Fredericka Wagner, then 76, and Angela Wagner’s mother, Rita Newcomb, then 65, also were arrested.
Both were accused of helping to cover up the execution-style slayings of eight members of the Rhoden and Gilley families.
The grandmothers were arrested on one count each of perjury and obstruction of justice.
Rita Newcomb, 70, wound up pleading guilty to a reduced misdemeanor charge of obstructing official business in 2019.
All charges were dropped against Frederick Wagner.
And now, “based on evidence on the record, Fredericka Wagner had nothing to do with the planning, commission or cover-up of the Rhoden homicides,” her lawyer wrote in a pretrial statement week.
“For that reason, summary judgment should be granted to her on all of the plaintiffs’ claims,” the court document reads.
The wrongful death lawsuit was filed in November 2020 by relatives and/or administrators of the victims’ estates including Tony Rhoden.
The other defendants named in the lawsuit are Billy Wagner, Angela Wagner, George Wagner and Jake Wagner, Newcomb and two people who are not named.
The victims of the massacre were Christopher Rhoden Sr., 40; his older brother, Kenneth Rhoden, 44; his cousin, Gary Rhoden, 38; Chris Rhoden Sr.’s former wife, Dana Lynn Rhoden, 37, and their children: Clarence “Frankie” Rhoden, 20, Hanna May Rhoden, 19, Christopher Rhoden Jr., 16, and Frankie’s fiancé, Hannah “Hazel” Gilley, 20.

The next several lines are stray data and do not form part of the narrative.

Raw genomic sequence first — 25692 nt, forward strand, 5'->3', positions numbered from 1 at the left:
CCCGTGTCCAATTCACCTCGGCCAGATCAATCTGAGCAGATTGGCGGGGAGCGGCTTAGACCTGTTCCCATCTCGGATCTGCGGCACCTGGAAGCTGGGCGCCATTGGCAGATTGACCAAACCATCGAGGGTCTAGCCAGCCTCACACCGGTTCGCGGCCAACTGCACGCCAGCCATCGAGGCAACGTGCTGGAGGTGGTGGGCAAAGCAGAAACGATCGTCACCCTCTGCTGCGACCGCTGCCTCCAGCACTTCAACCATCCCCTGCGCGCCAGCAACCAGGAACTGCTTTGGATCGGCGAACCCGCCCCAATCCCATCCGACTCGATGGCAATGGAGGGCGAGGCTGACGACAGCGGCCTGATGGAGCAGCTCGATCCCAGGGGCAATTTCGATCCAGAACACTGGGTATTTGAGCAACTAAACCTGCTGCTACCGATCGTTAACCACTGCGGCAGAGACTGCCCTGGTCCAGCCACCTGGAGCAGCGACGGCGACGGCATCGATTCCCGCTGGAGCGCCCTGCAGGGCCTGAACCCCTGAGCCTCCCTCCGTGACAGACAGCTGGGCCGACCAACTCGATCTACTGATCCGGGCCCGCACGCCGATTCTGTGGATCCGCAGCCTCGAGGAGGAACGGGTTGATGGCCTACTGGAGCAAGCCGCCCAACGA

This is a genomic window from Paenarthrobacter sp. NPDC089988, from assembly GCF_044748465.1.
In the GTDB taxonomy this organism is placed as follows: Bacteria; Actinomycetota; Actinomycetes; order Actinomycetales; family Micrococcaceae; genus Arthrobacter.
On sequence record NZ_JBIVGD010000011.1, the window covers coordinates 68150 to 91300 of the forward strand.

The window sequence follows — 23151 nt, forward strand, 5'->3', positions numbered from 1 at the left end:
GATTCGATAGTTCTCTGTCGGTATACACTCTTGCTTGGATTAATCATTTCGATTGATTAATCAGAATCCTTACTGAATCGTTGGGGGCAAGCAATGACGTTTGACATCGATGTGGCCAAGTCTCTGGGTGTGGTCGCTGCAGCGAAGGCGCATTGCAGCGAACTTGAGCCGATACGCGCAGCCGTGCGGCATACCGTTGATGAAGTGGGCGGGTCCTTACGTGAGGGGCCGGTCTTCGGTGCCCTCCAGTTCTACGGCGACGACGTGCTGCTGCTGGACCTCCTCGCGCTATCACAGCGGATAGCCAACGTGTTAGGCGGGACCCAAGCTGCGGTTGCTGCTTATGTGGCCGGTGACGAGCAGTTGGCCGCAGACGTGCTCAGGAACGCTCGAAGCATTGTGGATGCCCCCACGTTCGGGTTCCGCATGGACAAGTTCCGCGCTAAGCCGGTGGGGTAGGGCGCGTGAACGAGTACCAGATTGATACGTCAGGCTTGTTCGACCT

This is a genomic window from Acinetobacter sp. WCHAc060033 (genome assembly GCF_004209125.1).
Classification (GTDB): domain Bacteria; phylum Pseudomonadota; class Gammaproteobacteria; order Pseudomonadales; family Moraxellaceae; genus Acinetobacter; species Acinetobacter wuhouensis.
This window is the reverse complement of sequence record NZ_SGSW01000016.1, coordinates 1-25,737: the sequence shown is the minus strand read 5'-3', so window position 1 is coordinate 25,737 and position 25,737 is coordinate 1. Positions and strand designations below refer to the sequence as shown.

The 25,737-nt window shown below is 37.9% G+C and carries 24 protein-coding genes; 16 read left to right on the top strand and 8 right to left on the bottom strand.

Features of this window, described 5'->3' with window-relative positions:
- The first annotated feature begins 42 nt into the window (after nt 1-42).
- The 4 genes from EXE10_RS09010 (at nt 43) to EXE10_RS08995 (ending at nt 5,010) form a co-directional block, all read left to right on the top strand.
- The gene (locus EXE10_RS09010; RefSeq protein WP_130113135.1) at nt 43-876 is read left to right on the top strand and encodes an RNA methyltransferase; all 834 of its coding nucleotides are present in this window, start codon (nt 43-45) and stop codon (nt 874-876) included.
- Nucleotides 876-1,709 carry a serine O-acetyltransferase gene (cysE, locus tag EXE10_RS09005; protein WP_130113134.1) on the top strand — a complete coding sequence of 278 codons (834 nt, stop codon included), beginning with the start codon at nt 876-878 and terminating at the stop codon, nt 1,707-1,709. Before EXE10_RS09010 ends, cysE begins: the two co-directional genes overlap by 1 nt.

Their bodies were found in four separate trailers at two locations near Piketon on the morning of April 22, 2016.
Prosecutors said the motive in the murders was the custody of the young daughter of Jake Wagner and Hanna May Rhoden, his ex-girlfriend and one of the victims he confessed to shooting in the head.
The eldest Wagner son, George Wagner IV, is currently serving eight consecutive sentences of life in prison, without the possibility of parole.
He also was sentenced to 121 years in prison for other charges.
A Pike County jury found him guilty on Nov. 30, 2022, on all 22 charges, including eight counts of aggravated murder.
The jury deliberated less than a day following a three-month-long trial.
Gov. Mike DeWine has called the trial “one of the longest, if not the longest, trials in Ohio history.”
Estimates from state and local officials last week placed the costs at about $4 million, all funded by the state of Ohio.
The death penalty was taken off the table for George Wagner after his brother and mother testified against him for the state.
Jake Wagner and Angela Wagner, both pleaded guilty, months apart in 2021, to their roles in the killings. Jake Wagner confessed to killing most of the victims.
Billy Wagner now faces trial on the same 22 charges George Wagner was just convicted on, including eight counts of aggravated murder.
Billy Wagner’s lawyer has requested a change in venue.
The judge is supposed to rule on that request this month.
See a spelling or grammar error in our story? Please include the title when you click here to report it.
Copyright 2023 WXIX. All rights reserved.